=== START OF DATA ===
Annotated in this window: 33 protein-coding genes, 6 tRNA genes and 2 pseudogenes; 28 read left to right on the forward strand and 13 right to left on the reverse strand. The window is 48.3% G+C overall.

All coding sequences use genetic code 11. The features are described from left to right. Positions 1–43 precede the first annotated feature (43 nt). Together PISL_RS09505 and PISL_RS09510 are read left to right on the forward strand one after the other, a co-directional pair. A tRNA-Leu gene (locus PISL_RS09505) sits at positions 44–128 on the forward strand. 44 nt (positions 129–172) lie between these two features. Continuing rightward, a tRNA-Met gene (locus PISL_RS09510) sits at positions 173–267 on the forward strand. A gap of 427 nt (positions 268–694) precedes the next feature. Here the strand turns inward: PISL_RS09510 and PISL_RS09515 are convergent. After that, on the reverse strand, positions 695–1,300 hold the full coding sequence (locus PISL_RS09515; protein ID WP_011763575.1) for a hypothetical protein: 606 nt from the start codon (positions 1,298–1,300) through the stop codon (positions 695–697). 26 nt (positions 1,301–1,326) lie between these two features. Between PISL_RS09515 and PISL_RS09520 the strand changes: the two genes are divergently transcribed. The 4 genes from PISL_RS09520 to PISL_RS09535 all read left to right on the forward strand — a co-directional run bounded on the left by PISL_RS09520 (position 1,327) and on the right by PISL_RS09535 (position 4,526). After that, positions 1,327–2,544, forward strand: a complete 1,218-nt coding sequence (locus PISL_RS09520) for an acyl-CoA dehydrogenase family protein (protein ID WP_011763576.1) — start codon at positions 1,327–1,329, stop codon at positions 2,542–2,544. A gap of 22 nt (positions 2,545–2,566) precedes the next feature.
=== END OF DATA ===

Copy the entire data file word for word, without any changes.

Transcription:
Annotated in this window: 33 protein-coding genes, 6 tRNA genes and 2 pseudogenes; 28 read left to right on the forward strand and 13 right to left on the reverse strand. The window is 48.3% G+C overall.

All coding sequences use genetic code 11. The features are described from left to right. Positions 1–43 precede the first annotated feature (43 nt). Together PISL_RS09505 and PISL_RS09510 are read left to right on the forward strand one after the other, a co-directional pair. A tRNA-Leu gene (locus PISL_RS09505) sits at positions 44–128 on the forward strand. 44 nt (positions 129–172) lie between these two features. Continuing rightward, a tRNA-Met gene (locus PISL_RS09510) sits at positions 173–267 on the forward strand. A gap of 427 nt (positions 268–694) precedes the next feature. Here the strand turns inward: PISL_RS09510 and PISL_RS09515 are convergent. After that, on the reverse strand, positions 695–1,300 hold the full coding sequence (locus PISL_RS09515; protein ID WP_011763575.1) for a hypothetical protein: 606 nt from the start codon (positions 1,298–1,300) through the stop codon (positions 695–697). 26 nt (positions 1,301–1,326) lie between these two features. Between PISL_RS09515 and PISL_RS09520 the strand changes: the two genes are divergently transcribed. The 4 genes from PISL_RS09520 to PISL_RS09535 all read left to right on the forward strand — a co-directional run bounded on the left by PISL_RS09520 (position 1,327) and on the right by PISL_RS09535 (position 4,526). After that, positions 1,327–2,544, forward strand: a complete 1,218-nt coding sequence (locus PISL_RS09520) for an acyl-CoA dehydrogenase family protein (protein ID WP_011763576.1) — start codon at positions 1,327–1,329, stop codon at positions 2,542–2,544. A gap of 22 nt (positions 2,545–2,566) precedes the next feature.